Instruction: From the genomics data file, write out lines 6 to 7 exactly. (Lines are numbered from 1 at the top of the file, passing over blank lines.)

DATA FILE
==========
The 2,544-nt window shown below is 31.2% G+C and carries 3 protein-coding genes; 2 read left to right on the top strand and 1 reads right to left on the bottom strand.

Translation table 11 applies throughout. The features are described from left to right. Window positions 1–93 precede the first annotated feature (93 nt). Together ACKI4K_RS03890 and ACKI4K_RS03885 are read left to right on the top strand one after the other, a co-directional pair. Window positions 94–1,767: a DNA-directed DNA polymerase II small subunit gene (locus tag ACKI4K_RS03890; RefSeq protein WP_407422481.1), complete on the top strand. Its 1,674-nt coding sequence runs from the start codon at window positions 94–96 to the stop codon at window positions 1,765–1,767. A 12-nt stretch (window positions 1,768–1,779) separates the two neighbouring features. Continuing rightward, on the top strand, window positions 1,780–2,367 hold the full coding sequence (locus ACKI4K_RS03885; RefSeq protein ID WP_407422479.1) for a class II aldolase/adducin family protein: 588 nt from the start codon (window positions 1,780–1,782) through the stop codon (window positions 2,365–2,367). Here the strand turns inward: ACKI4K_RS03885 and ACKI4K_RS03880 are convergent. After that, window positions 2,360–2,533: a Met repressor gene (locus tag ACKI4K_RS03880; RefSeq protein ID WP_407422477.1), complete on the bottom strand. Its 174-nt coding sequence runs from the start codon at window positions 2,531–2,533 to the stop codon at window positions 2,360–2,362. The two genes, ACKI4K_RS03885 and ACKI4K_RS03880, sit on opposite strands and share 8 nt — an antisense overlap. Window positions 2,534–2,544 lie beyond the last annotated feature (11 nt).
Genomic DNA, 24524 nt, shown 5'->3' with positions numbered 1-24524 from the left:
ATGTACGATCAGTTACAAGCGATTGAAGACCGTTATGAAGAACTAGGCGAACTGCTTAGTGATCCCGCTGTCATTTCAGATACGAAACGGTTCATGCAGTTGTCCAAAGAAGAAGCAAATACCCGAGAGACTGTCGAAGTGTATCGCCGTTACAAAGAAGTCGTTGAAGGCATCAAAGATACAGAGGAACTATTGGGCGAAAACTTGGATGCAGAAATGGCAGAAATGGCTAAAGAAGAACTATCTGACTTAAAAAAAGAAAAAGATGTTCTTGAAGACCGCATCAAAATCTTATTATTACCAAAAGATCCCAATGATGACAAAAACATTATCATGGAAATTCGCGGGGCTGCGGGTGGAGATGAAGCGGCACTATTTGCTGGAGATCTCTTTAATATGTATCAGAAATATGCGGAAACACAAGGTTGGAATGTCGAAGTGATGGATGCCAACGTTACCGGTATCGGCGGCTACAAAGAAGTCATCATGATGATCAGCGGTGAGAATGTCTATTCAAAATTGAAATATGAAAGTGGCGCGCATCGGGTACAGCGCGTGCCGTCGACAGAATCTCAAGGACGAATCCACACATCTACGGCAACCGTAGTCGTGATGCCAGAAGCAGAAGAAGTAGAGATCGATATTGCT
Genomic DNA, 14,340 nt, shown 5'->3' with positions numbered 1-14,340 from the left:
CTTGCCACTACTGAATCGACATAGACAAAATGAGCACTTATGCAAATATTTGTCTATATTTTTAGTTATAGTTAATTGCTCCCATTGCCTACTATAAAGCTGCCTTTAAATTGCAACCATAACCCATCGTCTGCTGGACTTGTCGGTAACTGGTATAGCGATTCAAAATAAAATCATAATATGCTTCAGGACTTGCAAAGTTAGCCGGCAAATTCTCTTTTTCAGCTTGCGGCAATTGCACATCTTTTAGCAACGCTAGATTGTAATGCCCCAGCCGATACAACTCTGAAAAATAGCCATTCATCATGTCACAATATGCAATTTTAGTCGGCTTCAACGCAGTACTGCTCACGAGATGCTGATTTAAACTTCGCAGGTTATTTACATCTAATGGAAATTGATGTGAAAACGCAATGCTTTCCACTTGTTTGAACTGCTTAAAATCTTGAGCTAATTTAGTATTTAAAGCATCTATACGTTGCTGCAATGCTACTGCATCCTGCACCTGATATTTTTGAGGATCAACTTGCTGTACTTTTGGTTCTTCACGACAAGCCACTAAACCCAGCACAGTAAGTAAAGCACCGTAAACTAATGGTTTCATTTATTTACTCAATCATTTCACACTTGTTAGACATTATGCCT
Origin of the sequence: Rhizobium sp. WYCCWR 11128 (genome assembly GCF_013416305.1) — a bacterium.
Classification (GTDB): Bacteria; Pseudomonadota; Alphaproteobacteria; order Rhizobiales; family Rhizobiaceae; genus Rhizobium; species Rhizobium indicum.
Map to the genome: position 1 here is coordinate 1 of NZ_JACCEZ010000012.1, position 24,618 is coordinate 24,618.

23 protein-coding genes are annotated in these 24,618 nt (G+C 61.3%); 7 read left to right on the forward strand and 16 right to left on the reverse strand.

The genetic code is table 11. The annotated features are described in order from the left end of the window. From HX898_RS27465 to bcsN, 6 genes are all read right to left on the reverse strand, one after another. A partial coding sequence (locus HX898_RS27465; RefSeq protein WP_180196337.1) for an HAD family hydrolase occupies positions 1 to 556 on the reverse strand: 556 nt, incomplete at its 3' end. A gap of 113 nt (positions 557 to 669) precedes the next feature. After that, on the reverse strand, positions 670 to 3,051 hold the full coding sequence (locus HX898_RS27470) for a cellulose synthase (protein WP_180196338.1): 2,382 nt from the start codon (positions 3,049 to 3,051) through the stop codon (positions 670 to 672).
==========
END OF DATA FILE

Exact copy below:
CTTGCCACTACTGAATCGACATAGACAAAATGAGCACTTATGCAAATATTTGTCTATATTTTTAGTTATAGTTAATTGCTCCCATTGCCTACTATAAAGCTGCCTTTAAATTGCAACCATAACCCATCGTCTGCTGGACTTGTCGGTAACTGGTATAGCGATTCAAAATAAAATCATAATATGCTTCAGGACTTGCAAAGTTAGCCGGCAAATTCTCTTTTTCAGCTTGCGGCAATTGCACATCTTTTAGCAACGCTAGATTGTAATGCCCCAGCCGATACAACTCTGAAAAATAGCCATTCATCATGTCACAATATGCAATTTTAGTCGGCTTCAACGCAGTACTGCTCACGAGATGCTGATTTAAACTTCGCAGGTTATTTACATCTAATGGAAATTGATGTGAAAACGCAATGCTTTCCACTTGTTTGAACTGCTTAAAATCTTGAGCTAATTTAGTATTTAAAGCATCTATACGTTGCTGCAATGCTACTGCATCCTGCACCTGATATTTTTGAGGATCAACTTGCTGTACTTTTGGTTCTTCACGACAAGCCACTAAACCCAGCACAGTAAGTAAAGCACCGTAAACTAATGGTTTCATTTATTTACTCAATCATTTCACACTTGTTAGACATTATGCCT
Origin of the sequence: Rhizobium sp. WYCCWR 11128 (genome assembly GCF_013416305.1) — a bacterium.